Saint Bernard Temperament
The Saint Bernard is a laid back and relaxed breed. It is tolerant and calm with children, but not highly energetic or active. Although often in slow motion, this breed is committed to its family and eager to please. On occasion, it can be strong headed.
Saint Bernard Upkeep
The Saint Bernard requires daily physical activity so that it remains physically healthy and does not become overweight. These needs can be satisfied through a walk, a jog, or a short run. The Saint Bernard does not thrive in the heat and does best in a cold to mild temperature environment. This breed flourishes when raised in an outdoor environment, but can do well as a house pet as long as it has the opportunity to venture outdoors into a yard. The coat of the Saint Bernard requires moderate maintenance, with brushing once each week. As a puppy, if this breed becomes overweight, it may quickly develop hip issues. All Saint Bernard’s have a tendency to drool.
Saint Bernard Health Concerns
Some of the major health concerns for the Saint Bernard are CHD (canine hip Dysplasia), gastric torsion, ectropion, and elbow Dysplasia. There are also minor health concerns for the Saint Bernard which include OCD (osteochondritis dissecans), diabetes, heart conditions, cardiomyopathy, and bald spots. Occasionally seen in this breed is distichiasis, which affects the eyes. It is suggested that regular testing of the hips, elbows, eyes, and cardiac system occur to keep this breed health. The average life span of a healthy Saint Bernard is 8 to 10 years.
Saint Bernard History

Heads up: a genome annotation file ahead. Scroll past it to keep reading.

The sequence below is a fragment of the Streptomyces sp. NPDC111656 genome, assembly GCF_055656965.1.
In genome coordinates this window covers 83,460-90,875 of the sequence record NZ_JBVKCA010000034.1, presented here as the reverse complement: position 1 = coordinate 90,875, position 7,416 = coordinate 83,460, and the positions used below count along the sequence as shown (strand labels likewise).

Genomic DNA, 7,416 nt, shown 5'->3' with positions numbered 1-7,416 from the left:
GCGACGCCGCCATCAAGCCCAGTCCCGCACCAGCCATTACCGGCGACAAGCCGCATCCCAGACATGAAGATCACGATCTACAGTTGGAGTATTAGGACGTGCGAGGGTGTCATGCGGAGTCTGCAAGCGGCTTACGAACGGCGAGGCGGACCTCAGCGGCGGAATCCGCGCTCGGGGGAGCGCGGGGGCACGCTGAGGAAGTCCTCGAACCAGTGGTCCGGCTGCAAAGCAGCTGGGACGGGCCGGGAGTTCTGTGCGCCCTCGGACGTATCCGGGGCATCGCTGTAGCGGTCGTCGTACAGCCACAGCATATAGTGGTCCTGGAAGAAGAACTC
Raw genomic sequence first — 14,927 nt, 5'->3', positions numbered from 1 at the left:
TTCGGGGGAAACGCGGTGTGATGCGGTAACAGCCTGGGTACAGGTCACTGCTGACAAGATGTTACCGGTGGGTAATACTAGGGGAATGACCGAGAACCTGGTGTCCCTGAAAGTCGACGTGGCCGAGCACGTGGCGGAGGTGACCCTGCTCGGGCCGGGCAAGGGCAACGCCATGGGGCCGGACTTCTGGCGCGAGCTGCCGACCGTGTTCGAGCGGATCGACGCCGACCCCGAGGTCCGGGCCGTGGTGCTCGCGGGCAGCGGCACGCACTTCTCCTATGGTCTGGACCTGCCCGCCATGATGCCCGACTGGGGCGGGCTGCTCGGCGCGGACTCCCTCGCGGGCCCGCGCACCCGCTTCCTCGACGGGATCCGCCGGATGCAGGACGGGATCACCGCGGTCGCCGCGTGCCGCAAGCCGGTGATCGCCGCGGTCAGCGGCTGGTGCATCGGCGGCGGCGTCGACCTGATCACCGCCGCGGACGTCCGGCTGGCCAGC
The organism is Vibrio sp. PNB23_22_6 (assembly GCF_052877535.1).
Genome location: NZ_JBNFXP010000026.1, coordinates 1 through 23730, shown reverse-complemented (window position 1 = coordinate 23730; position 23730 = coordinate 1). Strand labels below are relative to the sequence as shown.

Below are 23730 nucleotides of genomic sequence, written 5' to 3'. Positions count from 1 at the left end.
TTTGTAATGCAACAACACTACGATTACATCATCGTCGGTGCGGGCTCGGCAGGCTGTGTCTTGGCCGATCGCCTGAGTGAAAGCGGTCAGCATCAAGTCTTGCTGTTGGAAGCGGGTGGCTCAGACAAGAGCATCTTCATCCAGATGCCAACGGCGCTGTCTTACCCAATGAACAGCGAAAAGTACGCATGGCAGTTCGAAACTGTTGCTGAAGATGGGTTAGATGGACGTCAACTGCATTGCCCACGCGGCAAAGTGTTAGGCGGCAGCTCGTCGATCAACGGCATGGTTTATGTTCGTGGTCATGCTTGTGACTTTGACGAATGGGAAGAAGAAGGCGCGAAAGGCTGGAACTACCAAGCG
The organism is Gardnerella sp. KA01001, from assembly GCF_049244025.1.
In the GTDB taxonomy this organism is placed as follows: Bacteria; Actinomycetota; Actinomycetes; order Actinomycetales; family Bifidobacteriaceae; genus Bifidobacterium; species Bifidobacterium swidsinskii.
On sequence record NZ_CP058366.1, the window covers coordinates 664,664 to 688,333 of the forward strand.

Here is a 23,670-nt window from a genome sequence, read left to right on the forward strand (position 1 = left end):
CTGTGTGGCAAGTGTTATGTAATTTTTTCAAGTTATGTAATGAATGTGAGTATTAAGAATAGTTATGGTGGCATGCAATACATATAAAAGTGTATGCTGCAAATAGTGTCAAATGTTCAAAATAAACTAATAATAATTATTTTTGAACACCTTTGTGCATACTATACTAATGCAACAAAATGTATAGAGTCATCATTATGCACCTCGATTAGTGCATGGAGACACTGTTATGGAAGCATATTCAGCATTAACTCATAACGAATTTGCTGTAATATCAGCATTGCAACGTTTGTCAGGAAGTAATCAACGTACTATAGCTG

The heritage of the Saint Bernard is embedded in Roman Mollosian dogs. Sometime between 1660 and 1670 the breed progressed into a dog that was capable of saving the lives of others. During the same time period, these dogs made their way to the St. Bernice Hospice. These dogs assisted in pulling carts and as a watchful eye. Eventually the monks used these cold weather tolerant large dogs to create pathways during snowfall. The reputation as life savers came from the ability to locate missing persons in the snow and revive the person by licking their face. These dogs are credited with saving more than 2,000 people over a few centuries. A Saint Bernard by the name of Barry is the most well known and is said to have saved the lives of 40 people. These dogs were originally known by various names including Hospice Dogs, but after the famous Barry passed away, they became referred to as Barryhunds. Harsh weather and the spread of disease lead to the demise of many of these dogs at the beginning of 1800. In 1830, a few of the dogs that remained were crossed with Newfoundland’s to create the long-haired Saint Bernard. This new long-coated feature acted as a setback in their ability to brave the cold, as ice would form on the long hair. In 1810, the Saint Bernard made its way into England by the name of the Sacred Dog. The name Saint Bernard became official in 1880, although it was commonly used from 1865 onward. Around the time that the name became official, the Saint Bernard attracted attention in America and became increasingly popular there by 1900. Today it remains one of the more popular large breeds.